- Cancer Information
- Advanced cancer
- Understanding grief
- What is grief?
- Grief can begin before someone dies
Grief can begin before someone dies
When someone is ill for some time, their family and friends often begin to grieve their death before it happens. This is known as anticipatory grief. While a lot of time and attention may be taken up with caring for a sick person in the family, it is common to think: “How will it be when they are not here? How will I cope without them?”
It is natural to try to picture the future without your loved one. This doesn’t mean you are a bad or uncaring person.
Even when a death is expected, it may still feel like a great shock. This can be especially hard if the person has rallied again and again in the past, and you may have thought that they would always “pull through” somehow. Sometimes the experience of anticipating the death makes you become closer to the dying person, which can increase your grief.
Some people are surprised by how little they feel or by having a sense of relief when the person actually dies, and say that they have done much of their grieving already.
This is also a normal response and doesn’t mean they are denying the loss or did not really care for the person. Other people don’t feel greatly affected by their loss at the time of the death, but find it harder as time passes. Again, this is quite common.
The person who is dying may experience preparatory grief as they process the fact that their life will end soon. They may grieve the loss of their health, as well as the things they may miss out on, such as an upcoming family wedding or grandchild.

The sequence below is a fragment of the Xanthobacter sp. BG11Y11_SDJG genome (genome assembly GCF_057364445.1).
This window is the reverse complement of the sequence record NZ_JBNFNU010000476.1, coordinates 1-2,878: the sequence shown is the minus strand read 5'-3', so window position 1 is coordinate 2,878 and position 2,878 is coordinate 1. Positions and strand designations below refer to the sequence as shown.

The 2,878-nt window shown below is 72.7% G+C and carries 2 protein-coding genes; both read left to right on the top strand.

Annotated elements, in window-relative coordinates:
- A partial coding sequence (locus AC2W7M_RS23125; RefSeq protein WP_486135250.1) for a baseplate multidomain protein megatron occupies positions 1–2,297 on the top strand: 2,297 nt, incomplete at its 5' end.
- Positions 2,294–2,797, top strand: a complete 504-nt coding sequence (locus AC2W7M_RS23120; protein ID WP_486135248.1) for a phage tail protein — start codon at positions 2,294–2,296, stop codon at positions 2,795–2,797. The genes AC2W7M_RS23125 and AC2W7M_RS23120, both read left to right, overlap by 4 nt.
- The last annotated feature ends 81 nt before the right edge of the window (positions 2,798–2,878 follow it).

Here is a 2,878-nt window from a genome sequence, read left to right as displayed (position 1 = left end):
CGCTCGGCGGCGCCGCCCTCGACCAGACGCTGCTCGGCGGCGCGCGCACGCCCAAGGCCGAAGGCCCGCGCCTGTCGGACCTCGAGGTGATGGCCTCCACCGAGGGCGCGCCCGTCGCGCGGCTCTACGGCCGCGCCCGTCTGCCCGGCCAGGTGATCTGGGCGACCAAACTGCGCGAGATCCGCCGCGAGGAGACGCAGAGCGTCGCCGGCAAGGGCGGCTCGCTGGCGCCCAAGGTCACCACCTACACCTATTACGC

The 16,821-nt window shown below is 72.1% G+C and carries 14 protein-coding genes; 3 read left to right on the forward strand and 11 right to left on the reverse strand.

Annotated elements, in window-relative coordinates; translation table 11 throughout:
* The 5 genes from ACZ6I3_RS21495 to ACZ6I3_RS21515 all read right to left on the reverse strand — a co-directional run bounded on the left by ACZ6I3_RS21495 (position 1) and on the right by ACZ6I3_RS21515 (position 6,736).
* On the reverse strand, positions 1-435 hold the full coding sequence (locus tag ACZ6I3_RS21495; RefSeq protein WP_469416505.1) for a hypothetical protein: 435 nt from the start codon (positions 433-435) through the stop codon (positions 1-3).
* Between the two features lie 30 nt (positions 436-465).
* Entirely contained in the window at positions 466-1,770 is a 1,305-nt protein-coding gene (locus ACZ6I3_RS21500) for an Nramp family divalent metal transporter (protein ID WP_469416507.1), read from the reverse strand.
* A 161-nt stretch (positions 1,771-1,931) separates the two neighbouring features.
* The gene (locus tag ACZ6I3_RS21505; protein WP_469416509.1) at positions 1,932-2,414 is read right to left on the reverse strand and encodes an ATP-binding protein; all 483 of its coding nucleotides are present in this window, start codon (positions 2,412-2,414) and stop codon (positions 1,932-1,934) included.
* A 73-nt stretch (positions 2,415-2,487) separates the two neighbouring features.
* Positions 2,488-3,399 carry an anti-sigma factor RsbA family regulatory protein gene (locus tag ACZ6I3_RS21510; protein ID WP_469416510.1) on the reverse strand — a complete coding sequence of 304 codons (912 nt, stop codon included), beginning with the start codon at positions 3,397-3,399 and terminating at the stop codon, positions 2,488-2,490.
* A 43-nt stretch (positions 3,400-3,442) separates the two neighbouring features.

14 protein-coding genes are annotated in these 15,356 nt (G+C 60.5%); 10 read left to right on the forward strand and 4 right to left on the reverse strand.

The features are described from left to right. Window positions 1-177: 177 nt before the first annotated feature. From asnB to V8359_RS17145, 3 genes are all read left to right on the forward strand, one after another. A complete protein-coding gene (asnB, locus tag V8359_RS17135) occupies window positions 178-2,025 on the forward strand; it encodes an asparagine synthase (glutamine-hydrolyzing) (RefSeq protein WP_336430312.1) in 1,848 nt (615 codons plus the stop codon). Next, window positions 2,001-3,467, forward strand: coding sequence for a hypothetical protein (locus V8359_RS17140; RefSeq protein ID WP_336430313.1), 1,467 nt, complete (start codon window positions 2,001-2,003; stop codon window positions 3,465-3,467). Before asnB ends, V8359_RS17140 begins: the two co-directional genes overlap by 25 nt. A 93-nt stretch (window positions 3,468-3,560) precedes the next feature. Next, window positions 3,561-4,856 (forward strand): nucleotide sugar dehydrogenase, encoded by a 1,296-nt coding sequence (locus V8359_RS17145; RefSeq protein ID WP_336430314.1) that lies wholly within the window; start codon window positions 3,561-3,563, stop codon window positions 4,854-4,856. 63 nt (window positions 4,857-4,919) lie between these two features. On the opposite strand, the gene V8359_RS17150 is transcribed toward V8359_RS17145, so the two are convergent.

They might feel anger about what is happening to them, or they could become very motivated to organise and plan things ahead of their death. They may find it worthwhile to talk with someone on their palliative care team, call Cancer Council 13 11 20 or see Facing end of life.
Kate Jurgens, Bereavement Coordinator, Southern Adelaide Palliative Services, SA; Gabrielle Asprey, Cancer Support Consultant, Cancer Council NSW; A/Prof Lauren Breen, Psychologist, Curtin University, WA; Rev David Dawes, Manager, Spiritual Care Department, Peter MacCallum Cancer Centre, VIC; Rob Ferguson, Consumer; Karen Hall, 13 11 20 Consultant, Cancer Council SA; Joanna Mangan, Psychologist, Cancer Council Queensland; Kate Reed, Nurse Practitioner National Clinical Advisor, Palliative Care Australia; Maxine Rosenfield, Counsellor and Educator, NSW.
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